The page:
HARBOR VOICES
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Connecting Past to Present through Public Art 

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Connectivity is at the heart of our public art projects.  

Harbor Voices collects immigration stories, both ancestral and recent, and connects stories of the past to stories of the present in community collaborative public art installations.

Reflecting on our personal histories and local history, we are reminded of the struggles our ancestors once faced. These struggles, though perhaps centuries old, may look similar to the hurdles described in stories of recent immigration.

We strengthen community bonds by finding parallels in our common story. These parallels become visualized in immersive public art experiences.

“My paternal great grandparents immigrated to Gloucester from the Azores. What a lovely tribute
to the past, present, and future people who make Gloucester home.”

—MP MULLIN, Harbor Voices Installation Visitor, December 2017


 

Connecting to Community Organizations

Local organizations are invited to engage in the creative art of immigration storytelling using our exclusive model, helping the artist generate a comprehensive view of each harbors' ancestral and recent immigrant communities. The artist first works with organizations to better understand a diverse community before launching the storytelling sessions.

Connecting through Storytelling

All are welcome to share their stories, opening a dialogue about their recent arrival to our harbors or their ancestors’ arrivals. Stories are shared orally in any language, and young storytellers are often provided the opportunity to share their stories through artistic expression in various mediums.

Storytelling sessions are held at senior centers, the offices of public officials, public schools, nonprofit support groups, and historical societies, among others.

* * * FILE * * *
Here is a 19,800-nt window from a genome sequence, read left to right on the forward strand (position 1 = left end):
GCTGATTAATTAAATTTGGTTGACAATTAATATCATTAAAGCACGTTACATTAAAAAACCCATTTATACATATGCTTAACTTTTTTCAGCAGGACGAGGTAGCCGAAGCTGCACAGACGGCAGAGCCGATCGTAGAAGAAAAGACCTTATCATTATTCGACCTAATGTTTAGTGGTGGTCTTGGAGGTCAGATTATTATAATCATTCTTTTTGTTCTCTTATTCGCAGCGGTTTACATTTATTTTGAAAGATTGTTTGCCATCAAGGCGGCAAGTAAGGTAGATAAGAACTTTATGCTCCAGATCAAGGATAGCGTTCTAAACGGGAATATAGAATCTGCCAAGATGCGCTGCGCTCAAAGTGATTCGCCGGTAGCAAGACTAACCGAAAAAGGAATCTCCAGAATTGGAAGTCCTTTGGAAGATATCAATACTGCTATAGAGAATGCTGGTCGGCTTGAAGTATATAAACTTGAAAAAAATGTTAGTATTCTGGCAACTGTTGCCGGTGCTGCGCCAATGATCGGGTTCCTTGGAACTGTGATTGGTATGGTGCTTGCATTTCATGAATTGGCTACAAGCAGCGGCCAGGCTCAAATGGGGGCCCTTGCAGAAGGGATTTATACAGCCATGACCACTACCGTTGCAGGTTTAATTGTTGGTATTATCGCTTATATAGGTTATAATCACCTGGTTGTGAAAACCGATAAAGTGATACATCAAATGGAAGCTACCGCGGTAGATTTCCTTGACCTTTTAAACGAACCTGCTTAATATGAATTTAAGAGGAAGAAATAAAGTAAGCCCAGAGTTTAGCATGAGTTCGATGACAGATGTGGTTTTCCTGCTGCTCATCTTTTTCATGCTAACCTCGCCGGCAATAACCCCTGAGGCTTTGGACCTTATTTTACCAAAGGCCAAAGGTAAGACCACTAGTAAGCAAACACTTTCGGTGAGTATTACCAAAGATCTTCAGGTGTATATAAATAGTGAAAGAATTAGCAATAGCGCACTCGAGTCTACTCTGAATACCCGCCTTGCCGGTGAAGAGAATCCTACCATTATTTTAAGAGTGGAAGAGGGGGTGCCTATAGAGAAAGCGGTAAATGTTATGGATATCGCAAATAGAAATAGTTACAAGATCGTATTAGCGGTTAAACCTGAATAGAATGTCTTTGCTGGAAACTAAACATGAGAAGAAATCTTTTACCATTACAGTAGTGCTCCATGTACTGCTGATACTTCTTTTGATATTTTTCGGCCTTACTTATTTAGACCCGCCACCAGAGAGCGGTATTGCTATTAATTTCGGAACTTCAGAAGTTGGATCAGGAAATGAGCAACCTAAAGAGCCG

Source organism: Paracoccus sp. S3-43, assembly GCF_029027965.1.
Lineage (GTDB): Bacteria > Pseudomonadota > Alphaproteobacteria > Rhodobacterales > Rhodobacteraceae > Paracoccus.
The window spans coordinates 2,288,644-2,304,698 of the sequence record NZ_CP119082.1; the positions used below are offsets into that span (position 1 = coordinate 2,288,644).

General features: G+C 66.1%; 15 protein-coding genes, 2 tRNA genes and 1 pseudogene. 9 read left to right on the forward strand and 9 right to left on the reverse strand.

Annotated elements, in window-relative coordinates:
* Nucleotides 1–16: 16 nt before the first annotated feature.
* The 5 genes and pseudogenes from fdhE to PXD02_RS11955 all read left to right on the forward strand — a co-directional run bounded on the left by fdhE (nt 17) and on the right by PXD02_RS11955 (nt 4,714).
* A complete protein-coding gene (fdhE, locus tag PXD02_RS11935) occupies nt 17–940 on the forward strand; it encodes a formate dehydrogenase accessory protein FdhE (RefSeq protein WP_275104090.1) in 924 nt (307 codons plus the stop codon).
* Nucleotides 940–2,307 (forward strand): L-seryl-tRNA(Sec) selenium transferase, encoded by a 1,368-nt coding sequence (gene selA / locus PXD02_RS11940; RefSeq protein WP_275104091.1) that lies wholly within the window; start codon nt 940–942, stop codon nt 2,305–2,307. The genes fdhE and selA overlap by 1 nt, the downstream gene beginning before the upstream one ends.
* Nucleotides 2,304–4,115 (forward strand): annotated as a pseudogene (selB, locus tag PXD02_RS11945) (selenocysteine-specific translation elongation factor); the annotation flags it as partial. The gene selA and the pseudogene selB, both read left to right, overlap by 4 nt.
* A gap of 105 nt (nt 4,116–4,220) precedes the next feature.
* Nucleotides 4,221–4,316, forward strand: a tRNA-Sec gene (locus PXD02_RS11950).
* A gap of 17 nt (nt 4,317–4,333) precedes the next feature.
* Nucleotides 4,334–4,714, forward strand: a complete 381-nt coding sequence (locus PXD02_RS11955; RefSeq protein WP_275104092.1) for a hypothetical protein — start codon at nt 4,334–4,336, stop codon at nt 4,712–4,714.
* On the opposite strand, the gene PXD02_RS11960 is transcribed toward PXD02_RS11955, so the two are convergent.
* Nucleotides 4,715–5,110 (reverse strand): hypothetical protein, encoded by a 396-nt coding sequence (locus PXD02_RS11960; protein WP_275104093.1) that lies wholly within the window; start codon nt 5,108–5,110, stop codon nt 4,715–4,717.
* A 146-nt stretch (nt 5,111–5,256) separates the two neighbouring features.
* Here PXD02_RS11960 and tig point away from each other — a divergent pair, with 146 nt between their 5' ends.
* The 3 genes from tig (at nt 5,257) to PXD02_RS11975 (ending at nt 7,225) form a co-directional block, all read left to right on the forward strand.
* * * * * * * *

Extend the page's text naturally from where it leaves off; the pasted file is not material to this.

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Mapping Our Interconnectedness

The Artist will create a Map of Connections, visually revealing the interconnectedness between community members, past and present. The Map is the visualized into a temporary light and sound experience, open to all as a free in a public art event.

Recent Exhibitions

One Hundred Voices, One Collective Story (2018)

New York, NY

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Visitors listen to our 2017 Cape Ann sound collage "One Hundred Voices, Our Collective Story" while submitting their own NY Harbor immigration stories to our database for a future dated installation.

Featured as part of Wang Xin’s “The Gallery,” de Sarthe Gallery

The Armory Show, Pier 94

New York City

March 8th, 2018

 

One Hundred Voices, One Collective Story (2017)

Gloucester, MA

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In the fall of 2017, Harbor Voices created its first community collaborative public art installation in the fishing community of Gloucester, Massachusetts. This community has centuries of rich immigration history from across the globe.

We held storytelling sessions at senior centers, the offices of public officials, public schools, nonprofit support groups, and historical societies to collect over 100 ancestral and recent local immigration stories.

The audio from the storytelling sessions was recorded and the stories were then condensed into an 8-minute sound collage, featuring a “babble” of languages overlapping into the sound of crashing waves. Short quotations from our diverse collection of stories emerged from the waves as the laser installation commenced. The sound installation immersed exhibition visitors in immigration stories, while the lasers visualized the web of connectivity between stories. In the exhibition, an ancestral immigration story would be heard in conjunction with a recent story and, eventually, the visitor could no longer discern which stories were recent and which stories were from the past. Lights from opposite corners of the room would connect and travel through space and time together, exemplifying the similitudes that exist amongst neighbors and community members.

"When my ELL students, who just arrived to this country, see their stories
shared in the context of other stories about immigration and local history,
I think they feel part of a larger community and more welcome here."

—A GLOUCESTER PUBLIC SCHOOL TEACHER, December 2017

 

 

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